the making of modern michigan

Browse Collections
Browse by subject
Browse by institution
participating libraries project background
Bloomfield Blossoms: p. 114-115
Smith, Kay, 1925-

Bloomfield Township Public Library

Bloomfield Township (Mich.) -- History

Bloomfield Village (Mich.) -- History

Bradway, Judson

Item Number

part of 'Bloomfield Blossoms' by Kay Smith

text, image


THE WINDS OF CHANGE: BLOOMFIELD VILLAGE IS CONCEIVED Judson Bradway is always acclaimed as a man of vision in Bloomfield, and rightly so. His was the 1924 dream that signaled the change of Bloomfield from a farming community to a residential community. "What's so great about that?" you might ask. The answer is that the change was going to come in any case, and Judson Bradway, having developed iron-clad rules about what was to be built and how, stuck to them and made a model for all the subdivisions which were to come. From the time in 1924 when he bought the Hupp Farm and other land on the north and south sides of Maple between Westwood and Lahser and generally from Quarton to Lincoln, he kept to the origins of his dream to build a beautiful little community of houses. Every house plan had to be approved by his office. Certain stipulations such as no garage doors opening on to the street were inviolate. His rigorous standards have paid off as the beauty of the subdivision--the village is not a governmental unit but a portion of Bloomfield Township--attests. Bradway hit on hard times in the Depression. Sixty homes were here in 1928 and 167 in 1929. By 1931 house building in the entire area had all but ceased. Bradway almost plaintively asked residents in a letter if they were glad they had invested their money in their homes or sorry because the lots would not sell for a long time at their former prices. Many sold against Bradway's pleas not to, and although he lost one section south of Maple Road, he hung on, and by 1939 things began to pick up. Several houses were built before World War II halted all building until its conclusion. From then on it was clear sailing until today the Village is almost at saturation with 965 houses. The Village has its own fire and police protection unit, a very active local organization which oversees the mainte- nance of standards, and a reputation for being one of the best places to live in the whole of Bloomfield. Judson Bradway, we salute you!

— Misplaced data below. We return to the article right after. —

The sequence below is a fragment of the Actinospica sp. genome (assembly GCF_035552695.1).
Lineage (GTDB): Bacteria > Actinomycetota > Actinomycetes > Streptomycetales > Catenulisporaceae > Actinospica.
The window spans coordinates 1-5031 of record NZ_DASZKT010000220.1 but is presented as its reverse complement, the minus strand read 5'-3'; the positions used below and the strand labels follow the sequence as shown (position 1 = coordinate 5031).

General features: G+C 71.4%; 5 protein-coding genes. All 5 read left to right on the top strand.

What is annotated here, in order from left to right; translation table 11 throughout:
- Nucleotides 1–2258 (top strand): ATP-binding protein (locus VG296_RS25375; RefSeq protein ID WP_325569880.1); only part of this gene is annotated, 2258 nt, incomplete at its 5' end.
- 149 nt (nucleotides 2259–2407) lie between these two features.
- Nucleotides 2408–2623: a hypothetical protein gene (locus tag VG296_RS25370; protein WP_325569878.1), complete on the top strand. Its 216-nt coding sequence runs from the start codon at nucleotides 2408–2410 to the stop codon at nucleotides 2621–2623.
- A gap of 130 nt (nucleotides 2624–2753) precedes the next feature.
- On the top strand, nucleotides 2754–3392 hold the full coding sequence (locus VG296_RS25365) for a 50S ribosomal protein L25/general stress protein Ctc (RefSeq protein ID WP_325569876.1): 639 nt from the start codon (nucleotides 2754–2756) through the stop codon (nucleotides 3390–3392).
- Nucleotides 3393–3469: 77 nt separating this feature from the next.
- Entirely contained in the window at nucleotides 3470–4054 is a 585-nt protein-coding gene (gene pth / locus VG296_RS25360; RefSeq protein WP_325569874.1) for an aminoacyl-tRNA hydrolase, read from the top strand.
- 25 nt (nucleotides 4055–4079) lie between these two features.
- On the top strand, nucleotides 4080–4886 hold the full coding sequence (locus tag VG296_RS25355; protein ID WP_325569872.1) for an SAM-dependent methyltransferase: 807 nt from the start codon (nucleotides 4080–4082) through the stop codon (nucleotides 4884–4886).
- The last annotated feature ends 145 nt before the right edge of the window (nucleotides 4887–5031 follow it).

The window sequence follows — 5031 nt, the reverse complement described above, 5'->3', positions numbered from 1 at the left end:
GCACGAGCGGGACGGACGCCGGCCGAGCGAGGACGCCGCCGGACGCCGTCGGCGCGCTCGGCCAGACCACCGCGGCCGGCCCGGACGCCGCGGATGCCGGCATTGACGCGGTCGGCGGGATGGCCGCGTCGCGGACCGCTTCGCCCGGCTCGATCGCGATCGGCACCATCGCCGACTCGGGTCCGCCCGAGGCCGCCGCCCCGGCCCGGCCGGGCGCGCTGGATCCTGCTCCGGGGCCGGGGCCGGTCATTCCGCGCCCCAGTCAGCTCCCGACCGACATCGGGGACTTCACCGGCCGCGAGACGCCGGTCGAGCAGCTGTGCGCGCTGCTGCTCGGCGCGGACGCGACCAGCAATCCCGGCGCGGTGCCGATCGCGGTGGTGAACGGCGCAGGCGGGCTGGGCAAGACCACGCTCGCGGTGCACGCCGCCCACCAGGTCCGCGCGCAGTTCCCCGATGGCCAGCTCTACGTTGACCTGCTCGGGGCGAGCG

Bloomfield Blossoms: p. 114-115 part 1 Bloomfield Blossoms: p. 114-115 part 2

The Making of Modern Michigan was funded by the Institute for Museum and Library Services, an independent federal agency that supports the nation's museums and libraries. Through agreement, this site is hosted by the MSU Libraries and therefore is subject to its privacy statement. Please feel free to send any comments regarding this site to